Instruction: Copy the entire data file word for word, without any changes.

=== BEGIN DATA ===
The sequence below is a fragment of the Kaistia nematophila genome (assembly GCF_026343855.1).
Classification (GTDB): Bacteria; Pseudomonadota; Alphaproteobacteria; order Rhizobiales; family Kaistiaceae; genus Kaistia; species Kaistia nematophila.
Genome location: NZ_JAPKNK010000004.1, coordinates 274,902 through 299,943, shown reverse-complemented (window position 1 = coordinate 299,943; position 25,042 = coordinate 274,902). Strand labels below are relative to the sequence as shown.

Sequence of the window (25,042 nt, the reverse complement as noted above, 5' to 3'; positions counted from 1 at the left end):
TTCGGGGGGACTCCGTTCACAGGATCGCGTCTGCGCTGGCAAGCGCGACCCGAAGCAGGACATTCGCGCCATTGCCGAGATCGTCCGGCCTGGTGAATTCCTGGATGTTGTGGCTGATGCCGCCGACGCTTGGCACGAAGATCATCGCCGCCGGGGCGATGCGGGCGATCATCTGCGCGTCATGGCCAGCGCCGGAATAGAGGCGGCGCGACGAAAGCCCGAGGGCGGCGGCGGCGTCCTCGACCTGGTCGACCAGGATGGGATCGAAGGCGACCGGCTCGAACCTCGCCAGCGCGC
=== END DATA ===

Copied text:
The sequence below is a fragment of the Kaistia nematophila genome (assembly GCF_026343855.1).
Classification (GTDB): Bacteria; Pseudomonadota; Alphaproteobacteria; order Rhizobiales; family Kaistiaceae; genus Kaistia; species Kaistia nematophila.
Genome location: NZ_JAPKNK010000004.1, coordinates 274,902 through 299,943, shown reverse-complemented (window position 1 = coordinate 299,943; position 25,042 = coordinate 274,902). Strand labels below are relative to the sequence as shown.

Sequence of the window (25,042 nt, the reverse complement as noted above, 5' to 3'; positions counted from 1 at the left end):
TTCGGGGGGACTCCGTTCACAGGATCGCGTCTGCGCTGGCAAGCGCGACCCGAAGCAGGACATTCGCGCCATTGCCGAGATCGTCCGGCCTGGTGAATTCCTGGATGTTGTGGCTGATGCCGCCGACGCTTGGCACGAAGATCATCGCCGCCGGGGCGATGCGGGCGATCATCTGCGCGTCATGGCCAGCGCCGGAATAGAGGCGGCGCGACGAAAGCCCGAGGGCGGCGGCGGCGTCCTCGACCTGGTCGACCAGGATGGGATCGAAGGCGACCGGCTCGAACCTCGCCAGCGCGC